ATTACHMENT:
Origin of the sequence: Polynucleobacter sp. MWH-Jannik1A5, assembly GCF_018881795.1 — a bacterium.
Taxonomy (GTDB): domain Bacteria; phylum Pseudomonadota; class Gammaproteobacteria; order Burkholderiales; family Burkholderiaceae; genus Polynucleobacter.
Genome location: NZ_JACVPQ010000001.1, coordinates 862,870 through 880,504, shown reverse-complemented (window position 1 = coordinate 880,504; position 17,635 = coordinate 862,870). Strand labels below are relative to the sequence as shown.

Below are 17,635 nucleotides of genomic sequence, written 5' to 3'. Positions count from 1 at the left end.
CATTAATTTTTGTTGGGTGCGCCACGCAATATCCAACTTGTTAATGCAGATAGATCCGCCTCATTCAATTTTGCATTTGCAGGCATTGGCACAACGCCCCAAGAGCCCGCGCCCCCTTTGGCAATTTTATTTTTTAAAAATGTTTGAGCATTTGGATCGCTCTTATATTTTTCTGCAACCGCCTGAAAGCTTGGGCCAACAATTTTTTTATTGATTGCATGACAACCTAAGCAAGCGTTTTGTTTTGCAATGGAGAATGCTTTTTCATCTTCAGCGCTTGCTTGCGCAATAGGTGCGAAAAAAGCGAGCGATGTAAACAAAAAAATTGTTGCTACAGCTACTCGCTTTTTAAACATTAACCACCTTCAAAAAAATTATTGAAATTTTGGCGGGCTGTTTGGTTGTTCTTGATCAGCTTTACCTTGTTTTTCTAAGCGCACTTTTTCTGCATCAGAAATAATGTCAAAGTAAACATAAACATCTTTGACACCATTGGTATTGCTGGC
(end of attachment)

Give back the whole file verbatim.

Origin of the sequence: Polynucleobacter sp. MWH-Jannik1A5, assembly GCF_018881795.1 — a bacterium.
Taxonomy (GTDB): domain Bacteria; phylum Pseudomonadota; class Gammaproteobacteria; order Burkholderiales; family Burkholderiaceae; genus Polynucleobacter.
Genome location: NZ_JACVPQ010000001.1, coordinates 862,870 through 880,504, shown reverse-complemented (window position 1 = coordinate 880,504; position 17,635 = coordinate 862,870). Strand labels below are relative to the sequence as shown.

Below are 17,635 nucleotides of genomic sequence, written 5' to 3'. Positions count from 1 at the left end.
CATTAATTTTTGTTGGGTGCGCCACGCAATATCCAACTTGTTAATGCAGATAGATCCGCCTCATTCAATTTTGCATTTGCAGGCATTGGCACAACGCCCCAAGAGCCCGCGCCCCCTTTGGCAATTTTATTTTTTAAAAATGTTTGAGCATTTGGATCGCTCTTATATTTTTCTGCAACCGCCTGAAAGCTTGGGCCAACAATTTTTTTATTGATTGCATGACAACCTAAGCAAGCGTTTTGTTTTGCAATGGAGAATGCTTTTTCATCTTCAGCGCTTGCTTGCGCAATAGGTGCGAAAAAAGCGAGCGATGTAAACAAAAAAATTGTTGCTACAGCTACTCGCTTTTTAAACATTAACCACCTTCAAAAAAATTATTGAAATTTTGGCGGGCTGTTTGGTTGTTCTTGATCAGCTTTACCTTGTTTTTCTAAGCGCACTTTTTCTGCATCAGAAATAATGTCAAAGTAAACATAAACATCTTTGACACCATTGGTATTGCTGGC